Honor our veterans by giving them a world where what they went through during war is not trivialized or made glamorous.  Honor them by working to understand the consequences of war.  Honor them by working to give them a world where they will never again have to stand at a wall and search for the names of their friends.
               
 —Jessica A. Orange, from “Honor,” 1991.  Our daughter wrote these words after our visit to the Vietnam Veterans Memorial in January 1991.

 

April 23, 1971; Washington, D.C.

     A huge procession of protesters, two hundred thousand strong, gathered at the steps to the Capital.  A thousand of these protesters stood out from the others.  They wore proof of service in Vietnam; long hair and green clothes; floppy green hats; jungle boots; uniforms of green, blue, red, and black.  They wore ribbons and medals on their chests and around their necks, symbols made of precious metals and colorful satin, symbols awarded for having served their country in wartime, for sacrificing their time and their labor.  Many sacrificed more—their patriotism, their sense of honor and duty, their self-respect, their sanity.  Some left friends, senses, and limbs in Vietnam, others lost their souls there.  They had only these symbols and a sense of betrayal to show for it.  It would be eleven years before their country would build its first national monument to those who made the ultimate sacrifice in service to their country during the War.

     One by one they stepped forward to a microphone placed before a fence erected at the base of the Capital steps.  One by one, they spoke a few heartfelt words into the microphone and, in an act enriched with more symbolism than the medals and ribbons they held in their hands, they cast these symbols back at the headquarters of the government that awarded them.  For the first time in this country’s history, men who fought a war protested to end it.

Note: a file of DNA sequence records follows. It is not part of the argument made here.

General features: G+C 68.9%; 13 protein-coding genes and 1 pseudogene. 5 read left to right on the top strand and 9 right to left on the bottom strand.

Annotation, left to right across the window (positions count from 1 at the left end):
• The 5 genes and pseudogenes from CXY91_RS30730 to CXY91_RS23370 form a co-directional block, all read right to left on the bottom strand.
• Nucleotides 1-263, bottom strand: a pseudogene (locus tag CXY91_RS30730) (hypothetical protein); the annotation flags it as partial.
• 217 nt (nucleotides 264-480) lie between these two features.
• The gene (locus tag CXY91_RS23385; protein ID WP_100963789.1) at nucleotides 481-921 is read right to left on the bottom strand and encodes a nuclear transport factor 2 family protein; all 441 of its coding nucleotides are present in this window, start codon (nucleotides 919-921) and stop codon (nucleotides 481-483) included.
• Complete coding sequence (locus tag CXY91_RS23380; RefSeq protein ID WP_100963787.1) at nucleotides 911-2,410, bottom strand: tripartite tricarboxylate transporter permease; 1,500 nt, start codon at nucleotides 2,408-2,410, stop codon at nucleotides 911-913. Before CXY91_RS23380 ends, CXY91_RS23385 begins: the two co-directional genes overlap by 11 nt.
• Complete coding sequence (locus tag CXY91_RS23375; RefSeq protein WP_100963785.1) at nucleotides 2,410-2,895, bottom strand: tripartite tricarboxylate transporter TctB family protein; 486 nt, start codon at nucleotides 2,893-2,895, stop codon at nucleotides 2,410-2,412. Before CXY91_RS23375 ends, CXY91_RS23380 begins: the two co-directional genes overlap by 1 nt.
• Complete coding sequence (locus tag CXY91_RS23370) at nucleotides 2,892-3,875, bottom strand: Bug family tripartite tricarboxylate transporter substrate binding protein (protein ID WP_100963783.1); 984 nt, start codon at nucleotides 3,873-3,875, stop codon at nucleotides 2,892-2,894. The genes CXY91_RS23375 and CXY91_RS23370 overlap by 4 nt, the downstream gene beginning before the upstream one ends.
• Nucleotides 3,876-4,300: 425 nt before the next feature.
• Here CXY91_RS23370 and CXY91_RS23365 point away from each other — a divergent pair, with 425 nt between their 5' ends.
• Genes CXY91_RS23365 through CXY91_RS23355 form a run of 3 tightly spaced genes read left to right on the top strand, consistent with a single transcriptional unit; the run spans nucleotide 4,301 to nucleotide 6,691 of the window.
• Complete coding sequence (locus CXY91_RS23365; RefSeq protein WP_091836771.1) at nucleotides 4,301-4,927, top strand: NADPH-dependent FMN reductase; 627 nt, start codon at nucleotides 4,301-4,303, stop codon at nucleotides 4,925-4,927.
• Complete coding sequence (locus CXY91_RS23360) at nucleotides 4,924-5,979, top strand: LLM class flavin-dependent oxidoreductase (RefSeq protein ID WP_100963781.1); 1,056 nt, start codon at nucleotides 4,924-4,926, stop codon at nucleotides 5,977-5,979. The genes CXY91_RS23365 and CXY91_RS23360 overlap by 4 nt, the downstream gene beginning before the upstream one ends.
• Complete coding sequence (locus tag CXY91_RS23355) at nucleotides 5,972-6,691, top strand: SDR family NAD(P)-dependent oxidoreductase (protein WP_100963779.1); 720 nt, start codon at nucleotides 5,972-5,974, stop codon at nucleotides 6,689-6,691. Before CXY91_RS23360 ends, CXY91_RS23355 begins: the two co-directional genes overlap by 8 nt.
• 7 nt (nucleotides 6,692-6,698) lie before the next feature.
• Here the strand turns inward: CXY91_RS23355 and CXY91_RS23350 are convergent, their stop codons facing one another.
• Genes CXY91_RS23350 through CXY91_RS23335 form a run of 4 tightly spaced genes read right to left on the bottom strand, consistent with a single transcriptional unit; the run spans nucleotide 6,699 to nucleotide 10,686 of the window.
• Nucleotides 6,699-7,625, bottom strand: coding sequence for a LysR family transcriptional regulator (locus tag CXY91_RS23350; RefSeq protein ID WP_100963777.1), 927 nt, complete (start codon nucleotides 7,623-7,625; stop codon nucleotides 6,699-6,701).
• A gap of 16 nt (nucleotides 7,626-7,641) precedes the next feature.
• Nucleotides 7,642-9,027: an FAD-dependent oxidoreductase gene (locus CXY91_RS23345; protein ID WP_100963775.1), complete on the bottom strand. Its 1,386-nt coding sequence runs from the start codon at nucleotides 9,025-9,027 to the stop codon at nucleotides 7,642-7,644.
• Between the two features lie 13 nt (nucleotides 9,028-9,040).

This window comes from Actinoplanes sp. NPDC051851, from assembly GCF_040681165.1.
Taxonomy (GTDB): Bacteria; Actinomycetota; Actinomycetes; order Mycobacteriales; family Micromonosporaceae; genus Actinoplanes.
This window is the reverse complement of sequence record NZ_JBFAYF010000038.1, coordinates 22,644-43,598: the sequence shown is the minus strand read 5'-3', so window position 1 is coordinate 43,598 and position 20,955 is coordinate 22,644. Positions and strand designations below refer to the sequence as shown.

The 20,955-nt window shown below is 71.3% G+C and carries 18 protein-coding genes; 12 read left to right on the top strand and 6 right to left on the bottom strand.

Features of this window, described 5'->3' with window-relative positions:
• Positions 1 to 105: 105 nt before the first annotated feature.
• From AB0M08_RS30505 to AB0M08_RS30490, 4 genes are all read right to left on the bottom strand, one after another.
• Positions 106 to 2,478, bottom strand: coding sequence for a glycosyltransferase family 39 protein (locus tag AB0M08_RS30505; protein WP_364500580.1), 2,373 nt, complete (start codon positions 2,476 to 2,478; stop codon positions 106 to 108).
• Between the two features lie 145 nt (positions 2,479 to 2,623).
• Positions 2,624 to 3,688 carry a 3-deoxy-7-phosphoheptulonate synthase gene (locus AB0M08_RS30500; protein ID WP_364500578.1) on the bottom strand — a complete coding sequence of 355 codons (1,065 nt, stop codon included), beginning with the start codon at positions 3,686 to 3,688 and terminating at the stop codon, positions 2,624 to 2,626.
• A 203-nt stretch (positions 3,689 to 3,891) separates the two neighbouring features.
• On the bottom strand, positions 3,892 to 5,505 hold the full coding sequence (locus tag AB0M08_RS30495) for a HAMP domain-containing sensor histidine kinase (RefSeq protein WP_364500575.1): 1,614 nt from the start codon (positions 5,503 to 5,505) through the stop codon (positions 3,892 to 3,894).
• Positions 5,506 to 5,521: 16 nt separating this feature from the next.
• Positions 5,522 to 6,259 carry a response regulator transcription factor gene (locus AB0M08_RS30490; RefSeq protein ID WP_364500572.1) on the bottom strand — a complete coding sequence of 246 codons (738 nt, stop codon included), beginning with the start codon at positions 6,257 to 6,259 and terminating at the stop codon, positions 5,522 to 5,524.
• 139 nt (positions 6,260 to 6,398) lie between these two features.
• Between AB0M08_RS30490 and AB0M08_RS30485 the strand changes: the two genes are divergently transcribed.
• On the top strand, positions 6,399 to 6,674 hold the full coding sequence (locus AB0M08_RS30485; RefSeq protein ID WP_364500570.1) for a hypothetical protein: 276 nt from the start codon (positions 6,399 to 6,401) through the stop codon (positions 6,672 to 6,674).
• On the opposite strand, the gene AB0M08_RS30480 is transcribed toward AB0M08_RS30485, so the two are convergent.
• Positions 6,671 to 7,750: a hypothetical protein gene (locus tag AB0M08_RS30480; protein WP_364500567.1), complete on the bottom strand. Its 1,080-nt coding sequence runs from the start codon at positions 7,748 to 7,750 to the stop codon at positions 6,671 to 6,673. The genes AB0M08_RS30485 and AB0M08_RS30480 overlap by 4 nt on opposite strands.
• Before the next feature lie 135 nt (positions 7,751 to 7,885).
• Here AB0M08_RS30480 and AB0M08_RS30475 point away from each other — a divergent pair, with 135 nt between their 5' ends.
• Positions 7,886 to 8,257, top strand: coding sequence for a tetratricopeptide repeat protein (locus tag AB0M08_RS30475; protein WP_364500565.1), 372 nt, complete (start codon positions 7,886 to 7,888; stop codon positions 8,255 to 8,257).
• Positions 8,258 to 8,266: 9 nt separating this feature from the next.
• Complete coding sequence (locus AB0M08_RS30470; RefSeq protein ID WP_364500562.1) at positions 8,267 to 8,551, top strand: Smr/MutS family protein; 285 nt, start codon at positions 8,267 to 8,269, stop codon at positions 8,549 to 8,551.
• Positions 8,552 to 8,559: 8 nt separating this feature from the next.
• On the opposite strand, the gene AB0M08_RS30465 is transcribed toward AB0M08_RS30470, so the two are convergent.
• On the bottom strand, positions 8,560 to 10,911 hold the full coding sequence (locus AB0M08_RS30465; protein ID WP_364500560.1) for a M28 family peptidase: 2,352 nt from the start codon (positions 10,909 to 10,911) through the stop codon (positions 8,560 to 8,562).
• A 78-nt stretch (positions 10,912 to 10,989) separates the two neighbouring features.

As jumbled as my convictions were at the time of my enlistment, my war experience jumbled them even more.  Post-Vietnam life in the land of plenty didn’t help either.  Every day I tried to turn off the Vietnam movie that ran through my head.  Change channels; channel change.  I was a closet veteran.  I came to that Washington demonstration as a passive observer, with friends who accepted me in spite of the fact I couldn’t accept myself.  I left as a member of the group that organized the protest, the Vietnam Veterans Against the War.

 

January 1991; Washington, D.C.

     After two decades of political involvement, Cynthia and I returned to Washington, D.C., this time with our daughter, Jessica.  We were there to march for peace in the Middle East.  Jessica had been with us on protests for liberal causes since she was a baby and several on her own, but this was her first in the nation’s capital.  She was eighteen.

     We made a pilgrimage to the Vietnam Veterans Memorial.  After a time, Cynthia suggested that Jessica and I stand at either end of the panels that listed the dead during my tour of duty—March 1969 to March 1970.  Cynthia snapped a picture of these 365 days of death.  The black polished granite panels numbers thirteen to thirty-one towered well beyond the reach of my hand.  That year engulfed a major portion of the monument’s inscriptions.  I wondered how many sons died because they wanted to prove themselves worthy of their fathers.